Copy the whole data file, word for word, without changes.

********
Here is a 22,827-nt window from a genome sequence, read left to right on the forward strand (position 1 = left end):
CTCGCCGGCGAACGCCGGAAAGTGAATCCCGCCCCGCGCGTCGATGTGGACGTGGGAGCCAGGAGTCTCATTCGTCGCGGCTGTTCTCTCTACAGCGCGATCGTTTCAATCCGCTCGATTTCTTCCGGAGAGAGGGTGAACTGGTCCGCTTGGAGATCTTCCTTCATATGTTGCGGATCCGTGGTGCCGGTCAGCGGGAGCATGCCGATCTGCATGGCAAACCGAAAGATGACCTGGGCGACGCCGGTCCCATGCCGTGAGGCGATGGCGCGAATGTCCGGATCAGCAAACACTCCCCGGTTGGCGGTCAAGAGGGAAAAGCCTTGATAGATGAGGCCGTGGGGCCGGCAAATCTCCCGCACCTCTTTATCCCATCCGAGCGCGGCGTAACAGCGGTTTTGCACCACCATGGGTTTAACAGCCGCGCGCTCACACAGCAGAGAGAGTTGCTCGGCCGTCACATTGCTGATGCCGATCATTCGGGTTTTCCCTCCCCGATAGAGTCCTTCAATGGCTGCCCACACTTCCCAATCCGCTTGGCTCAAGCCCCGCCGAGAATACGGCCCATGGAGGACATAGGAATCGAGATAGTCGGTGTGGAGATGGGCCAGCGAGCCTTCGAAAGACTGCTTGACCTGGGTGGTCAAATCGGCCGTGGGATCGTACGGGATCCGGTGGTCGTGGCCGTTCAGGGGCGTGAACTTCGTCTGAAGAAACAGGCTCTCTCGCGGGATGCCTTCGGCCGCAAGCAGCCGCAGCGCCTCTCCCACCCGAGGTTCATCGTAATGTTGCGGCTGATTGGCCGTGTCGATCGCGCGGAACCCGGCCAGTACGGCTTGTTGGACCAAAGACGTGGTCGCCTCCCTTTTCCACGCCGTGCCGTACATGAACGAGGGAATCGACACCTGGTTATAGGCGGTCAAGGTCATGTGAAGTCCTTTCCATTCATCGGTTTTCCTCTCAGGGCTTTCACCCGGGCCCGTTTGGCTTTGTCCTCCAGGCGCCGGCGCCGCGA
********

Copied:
Here is a 22,827-nt window from a genome sequence, read left to right on the forward strand (position 1 = left end):
CTCGCCGGCGAACGCCGGAAAGTGAATCCCGCCCCGCGCGTCGATGTGGACGTGGGAGCCAGGAGTCTCATTCGTCGCGGCTGTTCTCTCTACAGCGCGATCGTTTCAATCCGCTCGATTTCTTCCGGAGAGAGGGTGAACTGGTCCGCTTGGAGATCTTCCTTCATATGTTGCGGATCCGTGGTGCCGGTCAGCGGGAGCATGCCGATCTGCATGGCAAACCGAAAGATGACCTGGGCGACGCCGGTCCCATGCCGTGAGGCGATGGCGCGAATGTCCGGATCAGCAAACACTCCCCGGTTGGCGGTCAAGAGGGAAAAGCCTTGATAGATGAGGCCGTGGGGCCGGCAAATCTCCCGCACCTCTTTATCCCATCCGAGCGCGGCGTAACAGCGGTTTTGCACCACCATGGGTTTAACAGCCGCGCGCTCACACAGCAGAGAGAGTTGCTCGGCCGTCACATTGCTGATGCCGATCATTCGGGTTTTCCCTCCCCGATAGAGTCCTTCAATGGCTGCCCACACTTCCCAATCCGCTTGGCTCAAGCCCCGCCGAGAATACGGCCCATGGAGGACATAGGAATCGAGATAGTCGGTGTGGAGATGGGCCAGCGAGCCTTCGAAAGACTGCTTGACCTGGGTGGTCAAATCGGCCGTGGGATCGTACGGGATCCGGTGGTCGTGGCCGTTCAGGGGCGTGAACTTCGTCTGAAGAAACAGGCTCTCTCGCGGGATGCCTTCGGCCGCAAGCAGCCGCAGCGCCTCTCCCACCCGAGGTTCATCGTAATGTTGCGGCTGATTGGCCGTGTCGATCGCGCGGAACCCGGCCAGTACGGCTTGTTGGACCAAAGACGTGGTCGCCTCCCTTTTCCACGCCGTGCCGTACATGAACGAGGGAATCGACACCTGGTTATAGGCGGTCAAGGTCATGTGAAGTCCTTTCCATTCATCGGTTTTCCTCTCAGGGCTTTCACCCGGGCCCGTTTGGCTTTGTCCTCCAGGCGCCGGCGCCGCGA